Thursday, November 4, 2010

GOP: Obama Must Narfle the Garthok

I’d put the chances at better than 50-50 that Republicans take such a hard line on the budget.
But they are on the meter now, and people will be watching. Suppose the President moves right and puts substantive cuts on the table, and offers to make some of the changes to healthcare reform that the GOP has suggested. Imo, this a given, just as it is a given that the GOP will countersell any such offers as far too little. Americans will split the difference and assume the truth is somewhere in between. the usual partisan half-truths. Remember, few Americans trust politicians to give it to us straight
Then suppose the GOP digs in its heels and says it’s not enough. That’s likely to please the hardcore. Right? But I seriously doubt that it will please impatient independents who would like to see pragmatic moves in the right direction. Now.
In such an environment, the chances are better than ever for viable independent and moderate candidates.
Possible Obama line: “The Republicans are leaving a perfectly good half loaf at the table, and going home to Americans empty-handed with a story that it’s the Democrats’ fault.”
The brinksmanship of insisting that only a whole loaf (or most of it) will do is a high-risk, high-reward strategy. Newt Gingrich was sure it would work against Clinton, But Americans blamed Republicans for being too rigid and shutting down the government. The result was that Bill Clinton got to take most of the credit for later balancing the budget. Because Clinton positioned himself as the reasonable one, protecting regular folks from overweening partisanship.
Gingrich BTW is a really smart guy with a colossal ego. So he and the cohort of the GOP inner circle may have convinced itself that this time some sort of similar brinksmanship scheme will work. The basis is probably that people are angrier this time, and more committed to shrinking government.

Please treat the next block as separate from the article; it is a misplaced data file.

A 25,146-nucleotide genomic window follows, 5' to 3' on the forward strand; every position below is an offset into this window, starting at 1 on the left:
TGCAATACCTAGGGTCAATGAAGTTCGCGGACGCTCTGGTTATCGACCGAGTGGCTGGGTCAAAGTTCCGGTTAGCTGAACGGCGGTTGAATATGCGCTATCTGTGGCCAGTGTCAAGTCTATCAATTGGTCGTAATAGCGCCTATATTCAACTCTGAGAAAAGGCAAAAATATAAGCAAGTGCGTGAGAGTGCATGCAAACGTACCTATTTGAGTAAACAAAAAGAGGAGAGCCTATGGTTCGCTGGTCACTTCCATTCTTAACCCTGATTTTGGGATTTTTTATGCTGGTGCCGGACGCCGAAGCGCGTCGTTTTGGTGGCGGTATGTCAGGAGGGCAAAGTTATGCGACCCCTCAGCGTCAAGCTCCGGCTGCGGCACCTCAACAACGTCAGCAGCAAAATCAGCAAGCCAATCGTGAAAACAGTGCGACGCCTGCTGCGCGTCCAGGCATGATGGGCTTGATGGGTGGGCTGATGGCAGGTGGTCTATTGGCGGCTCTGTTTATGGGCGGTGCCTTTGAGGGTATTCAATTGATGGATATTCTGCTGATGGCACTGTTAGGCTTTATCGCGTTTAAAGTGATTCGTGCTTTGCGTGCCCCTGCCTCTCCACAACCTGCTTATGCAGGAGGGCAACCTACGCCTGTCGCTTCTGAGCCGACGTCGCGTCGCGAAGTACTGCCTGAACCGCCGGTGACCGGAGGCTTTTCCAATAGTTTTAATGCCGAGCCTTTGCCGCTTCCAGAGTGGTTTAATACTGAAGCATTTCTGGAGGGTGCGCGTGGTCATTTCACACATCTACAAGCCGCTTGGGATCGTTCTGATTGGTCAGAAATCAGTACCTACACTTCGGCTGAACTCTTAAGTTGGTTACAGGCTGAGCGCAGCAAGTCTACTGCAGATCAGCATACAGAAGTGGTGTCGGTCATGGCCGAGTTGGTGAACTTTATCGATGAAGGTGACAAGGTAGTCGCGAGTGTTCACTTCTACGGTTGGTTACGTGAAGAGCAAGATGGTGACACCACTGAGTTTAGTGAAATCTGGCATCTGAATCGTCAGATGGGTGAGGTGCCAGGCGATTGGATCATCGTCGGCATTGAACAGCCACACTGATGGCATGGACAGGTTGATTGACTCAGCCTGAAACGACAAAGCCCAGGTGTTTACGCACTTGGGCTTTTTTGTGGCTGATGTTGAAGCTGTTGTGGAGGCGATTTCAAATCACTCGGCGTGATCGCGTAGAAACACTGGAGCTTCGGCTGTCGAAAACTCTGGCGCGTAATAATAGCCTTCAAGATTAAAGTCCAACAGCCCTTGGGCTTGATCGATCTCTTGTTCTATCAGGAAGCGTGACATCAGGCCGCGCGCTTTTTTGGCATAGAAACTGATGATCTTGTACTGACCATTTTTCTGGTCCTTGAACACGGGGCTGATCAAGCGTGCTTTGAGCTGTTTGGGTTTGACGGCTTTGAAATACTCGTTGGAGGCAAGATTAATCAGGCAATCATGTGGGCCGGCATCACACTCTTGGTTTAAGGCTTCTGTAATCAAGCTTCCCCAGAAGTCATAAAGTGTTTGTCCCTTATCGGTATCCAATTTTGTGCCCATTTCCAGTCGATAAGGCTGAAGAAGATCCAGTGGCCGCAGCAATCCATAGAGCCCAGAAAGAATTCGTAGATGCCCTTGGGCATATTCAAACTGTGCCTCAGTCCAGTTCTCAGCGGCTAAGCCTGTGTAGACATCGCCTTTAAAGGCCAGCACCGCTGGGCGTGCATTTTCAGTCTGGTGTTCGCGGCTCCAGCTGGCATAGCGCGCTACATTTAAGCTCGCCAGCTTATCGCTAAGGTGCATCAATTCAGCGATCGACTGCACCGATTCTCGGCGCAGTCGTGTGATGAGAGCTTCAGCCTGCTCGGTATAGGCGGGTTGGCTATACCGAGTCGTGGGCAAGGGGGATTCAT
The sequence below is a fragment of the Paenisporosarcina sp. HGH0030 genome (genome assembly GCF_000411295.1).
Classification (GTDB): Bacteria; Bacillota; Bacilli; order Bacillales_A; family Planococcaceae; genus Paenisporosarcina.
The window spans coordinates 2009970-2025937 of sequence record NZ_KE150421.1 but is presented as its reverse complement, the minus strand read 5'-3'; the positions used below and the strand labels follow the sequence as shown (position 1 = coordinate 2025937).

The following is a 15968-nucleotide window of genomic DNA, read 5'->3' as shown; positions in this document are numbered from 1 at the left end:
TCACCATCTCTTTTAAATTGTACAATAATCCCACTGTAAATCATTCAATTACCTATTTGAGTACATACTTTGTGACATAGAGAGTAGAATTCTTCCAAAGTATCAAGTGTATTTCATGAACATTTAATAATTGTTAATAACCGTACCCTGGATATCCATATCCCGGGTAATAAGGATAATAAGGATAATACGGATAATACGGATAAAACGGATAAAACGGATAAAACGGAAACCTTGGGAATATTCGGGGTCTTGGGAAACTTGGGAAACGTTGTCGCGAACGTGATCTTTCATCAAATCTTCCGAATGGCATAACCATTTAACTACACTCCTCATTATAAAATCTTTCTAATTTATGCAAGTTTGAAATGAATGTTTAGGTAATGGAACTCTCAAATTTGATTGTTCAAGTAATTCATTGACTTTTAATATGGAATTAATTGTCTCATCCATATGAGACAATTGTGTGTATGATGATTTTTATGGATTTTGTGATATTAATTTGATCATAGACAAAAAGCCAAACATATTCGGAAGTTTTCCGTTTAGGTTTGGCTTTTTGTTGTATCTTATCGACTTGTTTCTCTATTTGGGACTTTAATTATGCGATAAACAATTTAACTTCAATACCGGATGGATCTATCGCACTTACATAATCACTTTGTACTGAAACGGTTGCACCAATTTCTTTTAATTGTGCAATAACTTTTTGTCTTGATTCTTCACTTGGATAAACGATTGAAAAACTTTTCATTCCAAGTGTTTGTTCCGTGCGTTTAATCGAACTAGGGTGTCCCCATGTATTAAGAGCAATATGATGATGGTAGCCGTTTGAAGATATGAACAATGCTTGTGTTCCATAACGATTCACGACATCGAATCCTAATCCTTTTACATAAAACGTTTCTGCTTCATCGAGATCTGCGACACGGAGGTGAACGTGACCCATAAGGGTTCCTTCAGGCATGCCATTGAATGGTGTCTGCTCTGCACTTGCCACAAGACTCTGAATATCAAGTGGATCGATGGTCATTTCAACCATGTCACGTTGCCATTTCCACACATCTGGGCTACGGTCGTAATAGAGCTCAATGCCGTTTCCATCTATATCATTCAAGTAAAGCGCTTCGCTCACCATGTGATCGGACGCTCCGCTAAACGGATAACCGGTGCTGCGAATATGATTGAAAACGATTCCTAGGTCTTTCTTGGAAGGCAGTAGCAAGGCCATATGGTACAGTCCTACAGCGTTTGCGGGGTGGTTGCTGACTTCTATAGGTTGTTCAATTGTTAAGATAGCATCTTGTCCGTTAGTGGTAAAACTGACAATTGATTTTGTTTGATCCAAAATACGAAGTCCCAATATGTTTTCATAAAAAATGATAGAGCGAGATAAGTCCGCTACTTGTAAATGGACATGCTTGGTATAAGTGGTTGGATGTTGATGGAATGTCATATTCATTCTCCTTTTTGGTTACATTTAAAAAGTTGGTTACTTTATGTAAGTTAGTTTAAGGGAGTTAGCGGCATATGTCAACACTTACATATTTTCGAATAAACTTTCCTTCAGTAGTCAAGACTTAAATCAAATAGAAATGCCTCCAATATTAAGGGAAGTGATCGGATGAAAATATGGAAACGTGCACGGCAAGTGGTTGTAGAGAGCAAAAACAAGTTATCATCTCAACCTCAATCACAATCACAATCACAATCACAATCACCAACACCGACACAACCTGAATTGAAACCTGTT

Maybe they are right. Or maybe Americans, while quite committed to the idea in general, will prove more squeamish when faced with drastic particulars.
Will they want an extra couple hundred billion in cuts if they directly reduce federal aid to their state, which will reduce state aids to towns. Which will force each town to choose between higher property taxes and less police,m fire, and school money. Maybe we’ll all be that brave and that willing to sacrifice now. If Republicans lead the way in making an insolvent California grovel and insist on draconian cuts and policy changes, how will that play out across California, and on TV before the nation.
Even if you or I are basically behind the making of hard fiscal choices, we have to appreciate what a tightrope this will be to walk. Every hard move of brinksmanship by the GOP is a bet on the intestinal fortitude of Americans, on their willingness to put what’s best for the country fiscally as a whole against their personal interests, whether that means school funding, social security, still uncontrolled healthcare costs… .
Right or wrong policywise, it’s a ballsy bet if the really GOP chooses to make it. If they do, they’ll be the ones forced to endure an endless parade of TV anecdotes about the people being hurt, and the phones ringing off the hook with constituents telling them that while they agree with the policy of across the board cuts, their particular sacred cow really does need full funding, because they’ve already cut to the bone.
It has been comparatively easy for the GOP to talk tough at the national level. It is going to be MUCH harder to act tough with the whole country watching. 

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